Processing-structure-property relationships of a polymer-templated cholesteric liquid crystal exhibiting dynamic selective reflection

Date of Award


Degree Name

M.S. in Materials Engineering


Department of Chemical and Materials Engineering


Advisor: Charles Edward Browning


Cholesteric liquid crystals (CLCs) are chiral-structured materials that exhibit selective reflection color. While methods to switch off this color with external stimuli have been established, the use of external stimuli to change the reflection color is currently under development. This work explores processing-structure-property relationships of a polymer-templated CLC system that exhibits large-scale reflection color changes with temperature. The effects of heating rate, curing intensity, and cell geometry on the magnitude of these color changes were investigated by collecting transmission spectra of the system during heating and cooling. The system exhibited a constant color change of 500-600 nm at heating rates up to 10°C/min. Samples cured at intensities below 1.00 mW/cm² displayed larger color changes. The cell geometry was largely unaffected by the cell thickness. However, for cell thicknesses between 10 and 50 μm, as cell thickness increased, the magnitude of the color change decreased. The potential impact of attaching, or tethering," the chiral-structured polymer/liquid crystal gel to the cell surface was also considered. Both tethered and untethered systems displayed large-scale color changes with temperature."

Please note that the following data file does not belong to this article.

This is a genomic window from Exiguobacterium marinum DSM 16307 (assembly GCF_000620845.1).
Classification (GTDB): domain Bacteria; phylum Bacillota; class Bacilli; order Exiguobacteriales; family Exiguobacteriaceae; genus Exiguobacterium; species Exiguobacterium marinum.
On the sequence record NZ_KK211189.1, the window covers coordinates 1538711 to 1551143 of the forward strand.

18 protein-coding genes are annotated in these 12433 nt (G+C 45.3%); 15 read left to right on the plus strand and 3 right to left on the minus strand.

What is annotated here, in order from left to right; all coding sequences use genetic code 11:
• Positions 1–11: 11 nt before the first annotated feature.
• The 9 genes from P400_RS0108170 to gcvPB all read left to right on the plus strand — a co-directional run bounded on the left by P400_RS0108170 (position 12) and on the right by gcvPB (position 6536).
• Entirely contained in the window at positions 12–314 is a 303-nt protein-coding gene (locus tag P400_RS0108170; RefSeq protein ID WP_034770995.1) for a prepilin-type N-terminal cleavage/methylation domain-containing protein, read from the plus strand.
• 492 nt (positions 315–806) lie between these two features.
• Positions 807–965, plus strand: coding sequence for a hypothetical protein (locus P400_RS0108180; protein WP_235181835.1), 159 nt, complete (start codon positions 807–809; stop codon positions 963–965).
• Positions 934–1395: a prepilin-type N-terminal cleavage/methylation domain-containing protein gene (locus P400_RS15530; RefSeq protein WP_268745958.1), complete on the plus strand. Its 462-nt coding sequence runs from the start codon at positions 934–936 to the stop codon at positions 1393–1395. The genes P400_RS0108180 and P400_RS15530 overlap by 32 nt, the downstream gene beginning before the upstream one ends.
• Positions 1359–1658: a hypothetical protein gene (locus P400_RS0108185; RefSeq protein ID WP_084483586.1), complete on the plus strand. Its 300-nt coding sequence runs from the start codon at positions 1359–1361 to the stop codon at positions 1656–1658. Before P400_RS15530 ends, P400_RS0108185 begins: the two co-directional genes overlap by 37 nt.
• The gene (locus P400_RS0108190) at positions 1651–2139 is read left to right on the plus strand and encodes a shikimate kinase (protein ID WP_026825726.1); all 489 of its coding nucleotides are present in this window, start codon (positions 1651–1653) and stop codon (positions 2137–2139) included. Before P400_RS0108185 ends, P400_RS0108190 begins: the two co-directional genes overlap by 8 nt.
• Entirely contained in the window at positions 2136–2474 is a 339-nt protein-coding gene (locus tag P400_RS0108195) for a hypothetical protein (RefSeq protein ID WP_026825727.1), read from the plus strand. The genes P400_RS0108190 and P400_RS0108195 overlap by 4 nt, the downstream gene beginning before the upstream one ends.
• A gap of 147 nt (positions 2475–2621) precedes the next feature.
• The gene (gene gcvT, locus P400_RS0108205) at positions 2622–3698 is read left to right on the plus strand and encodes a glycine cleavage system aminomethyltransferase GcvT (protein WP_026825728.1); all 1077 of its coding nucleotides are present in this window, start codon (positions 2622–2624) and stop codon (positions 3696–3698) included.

Polymer liquid crystals Effect of high temperatures on, Polymer liquid crystals Spectra, Reflection (Optics), Materials science; cholesteric liquid crystal; chiral-structured polymer network; gel phase transition; dynamic coloration; photopolymerization; response kinetics

Rights Statement

Copyright 2012, author